Lisa Saltzman

October 7, 5:30 pm

There is a piece by Paul Klee, the Angelus Novus, of 1920. That it is known and known not as the “new angel” but as “the angel of history,” is largely thanks to the work of the German-Jewish philosopher and cultural critic Walter Benjamin, who, having conjured the image in prose in the posthumously published, influential essay, “Theses on the Philosophy of History,” anchored it in our collective imaginations.   For no one saw more of the picture than Benjamin. Soon after acquiring the Angelus from Klee’s Munich dealer in 1921, the little work on paper became one of Benjamin’s most precious of possessions.  So cherished was Klee’s Angelus that Benjamin mounted it above his writing desk in Berlin. Later, it was among the few belongings, beyond his own unfinished manuscripts, that he took with him in his battered briefcase when fleeing Nazi Germany. And in 1940, it was among the few items that he entrusted to a friend for safekeeping as he prepared to flee Paris, fearing that he might not survive the exilic existence into which the Third Reich had propelled him.

Klee’s Angelus is now safely housed in the collection of the Israel Museum in Jerusalem, after a long journey that began in Paris, where Benjamin entrusted the picture to Georges Bataille, who bequeathed it to Theodor Adorno, who sent it to Gershom Scholem, in what was then still Palestine, whose widow donated it to the museum in 1987.  Few have since seen the actual picture, as it is too delicate to be on view. That said, by total chance, Lisa Saltzman, Professor, and Chair of History of Art at Bryn Mawr College, got to see Klee’s Angelus several years ago.  And all that emerged from that encounter inspired her to embark on a new project, one which begins with mining the stories we have inherited, and the stories we continue to tell, about Klee’s fragile little picture. Saltzman’s talk at The Athenaeum will take us into those stories.  And, in so doing, it will also provide a glimpse of the larger project inspired by that serendipitous encounter with Klee’s little picture, also featured in a photograph by Trevor Paglen, currently on view in his exhibition "Vision After Seeing" at the Athenaeum.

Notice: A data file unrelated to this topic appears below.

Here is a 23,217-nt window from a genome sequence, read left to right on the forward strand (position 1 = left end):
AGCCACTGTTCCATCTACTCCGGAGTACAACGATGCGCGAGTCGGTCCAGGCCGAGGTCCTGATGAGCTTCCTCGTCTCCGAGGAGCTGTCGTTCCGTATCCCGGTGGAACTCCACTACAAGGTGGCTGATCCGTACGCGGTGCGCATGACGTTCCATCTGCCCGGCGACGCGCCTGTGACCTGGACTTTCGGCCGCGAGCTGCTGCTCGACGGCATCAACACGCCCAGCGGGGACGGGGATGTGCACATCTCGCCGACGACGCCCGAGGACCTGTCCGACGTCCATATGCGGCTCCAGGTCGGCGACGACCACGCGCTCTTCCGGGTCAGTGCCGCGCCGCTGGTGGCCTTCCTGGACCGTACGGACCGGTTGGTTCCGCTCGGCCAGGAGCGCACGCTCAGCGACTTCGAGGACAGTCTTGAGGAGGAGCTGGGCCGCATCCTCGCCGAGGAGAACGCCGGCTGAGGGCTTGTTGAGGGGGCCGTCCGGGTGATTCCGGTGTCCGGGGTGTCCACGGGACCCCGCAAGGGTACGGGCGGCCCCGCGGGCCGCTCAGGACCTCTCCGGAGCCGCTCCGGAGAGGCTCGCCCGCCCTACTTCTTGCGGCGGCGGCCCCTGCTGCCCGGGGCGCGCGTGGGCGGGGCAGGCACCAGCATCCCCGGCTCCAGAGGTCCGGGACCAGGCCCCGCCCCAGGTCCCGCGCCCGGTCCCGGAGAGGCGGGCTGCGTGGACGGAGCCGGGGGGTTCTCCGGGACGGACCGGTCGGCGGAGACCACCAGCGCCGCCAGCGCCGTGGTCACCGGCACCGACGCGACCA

Lisa Saltzman is a Professor of History of Art at Bryn Mawr College. She received her BA from Princeton in 1988 and her Ph.D. from Harvard in 1994.  She has received fellowships from the DAAD, the Radcliffe Institute of Advanced Study, the Clark Art Institute, and the Guggenheim Foundation.   

At Bryn Mawr, she teaches courses in modern and contemporary art and, from 2003-2009, served as the Director of the Center for Visual Culture.  Saltzman is the author of Anselm Kiefer and Art after Auschwitz (Cambridge University Press, 1999), Making Memory Matter: Strategies of Remembrance in Contemporary Art (University of Chicago Press, 2006), and Daguerreotypes: Fugitive Subjects, Contemporary Objects (University of Chicago Press, 2015) and is the co-editor, with Eric Rosenberg, of Trauma and Visuality in Modernity (University Press of New England, 2006).

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